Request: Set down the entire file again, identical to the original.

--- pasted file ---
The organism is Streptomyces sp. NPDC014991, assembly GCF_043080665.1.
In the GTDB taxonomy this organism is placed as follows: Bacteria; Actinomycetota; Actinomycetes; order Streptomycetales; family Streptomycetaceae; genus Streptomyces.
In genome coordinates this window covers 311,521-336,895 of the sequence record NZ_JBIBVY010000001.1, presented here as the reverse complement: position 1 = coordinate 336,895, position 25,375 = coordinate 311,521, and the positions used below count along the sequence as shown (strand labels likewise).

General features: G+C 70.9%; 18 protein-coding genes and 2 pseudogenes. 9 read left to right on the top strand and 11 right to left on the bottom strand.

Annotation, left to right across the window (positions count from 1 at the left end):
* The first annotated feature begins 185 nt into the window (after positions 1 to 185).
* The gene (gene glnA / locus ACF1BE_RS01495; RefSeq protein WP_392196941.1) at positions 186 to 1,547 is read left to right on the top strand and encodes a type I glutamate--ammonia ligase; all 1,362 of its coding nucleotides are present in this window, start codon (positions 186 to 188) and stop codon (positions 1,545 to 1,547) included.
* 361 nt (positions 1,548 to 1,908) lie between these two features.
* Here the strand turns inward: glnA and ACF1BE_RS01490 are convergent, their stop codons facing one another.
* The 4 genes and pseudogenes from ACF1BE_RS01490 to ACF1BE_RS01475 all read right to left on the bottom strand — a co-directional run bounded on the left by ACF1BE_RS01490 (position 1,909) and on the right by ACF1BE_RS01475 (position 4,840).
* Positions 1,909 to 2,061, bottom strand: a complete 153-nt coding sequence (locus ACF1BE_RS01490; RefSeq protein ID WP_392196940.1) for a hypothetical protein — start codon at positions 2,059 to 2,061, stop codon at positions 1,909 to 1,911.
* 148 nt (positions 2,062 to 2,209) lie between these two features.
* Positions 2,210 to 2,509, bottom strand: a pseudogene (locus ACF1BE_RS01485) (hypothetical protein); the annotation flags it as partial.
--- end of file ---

The organism is Streptomyces sp. NPDC014991, assembly GCF_043080665.1.
In the GTDB taxonomy this organism is placed as follows: Bacteria; Actinomycetota; Actinomycetes; order Streptomycetales; family Streptomycetaceae; genus Streptomyces.
In genome coordinates this window covers 311,521-336,895 of the sequence record NZ_JBIBVY010000001.1, presented here as the reverse complement: position 1 = coordinate 336,895, position 25,375 = coordinate 311,521, and the positions used below count along the sequence as shown (strand labels likewise).

General features: G+C 70.9%; 18 protein-coding genes and 2 pseudogenes. 9 read left to right on the top strand and 11 right to left on the bottom strand.

Annotation, left to right across the window (positions count from 1 at the left end):
* The first annotated feature begins 185 nt into the window (after positions 1 to 185).
* The gene (gene glnA / locus ACF1BE_RS01495; RefSeq protein WP_392196941.1) at positions 186 to 1,547 is read left to right on the top strand and encodes a type I glutamate--ammonia ligase; all 1,362 of its coding nucleotides are present in this window, start codon (positions 186 to 188) and stop codon (positions 1,545 to 1,547) included.
* 361 nt (positions 1,548 to 1,908) lie between these two features.
* Here the strand turns inward: glnA and ACF1BE_RS01490 are convergent, their stop codons facing one another.
* The 4 genes and pseudogenes from ACF1BE_RS01490 to ACF1BE_RS01475 all read right to left on the bottom strand — a co-directional run bounded on the left by ACF1BE_RS01490 (position 1,909) and on the right by ACF1BE_RS01475 (position 4,840).
* Positions 1,909 to 2,061, bottom strand: a complete 153-nt coding sequence (locus ACF1BE_RS01490; RefSeq protein ID WP_392196940.1) for a hypothetical protein — start codon at positions 2,059 to 2,061, stop codon at positions 1,909 to 1,911.
* 148 nt (positions 2,062 to 2,209) lie between these two features.
* Positions 2,210 to 2,509, bottom strand: a pseudogene (locus ACF1BE_RS01485) (hypothetical protein); the annotation flags it as partial.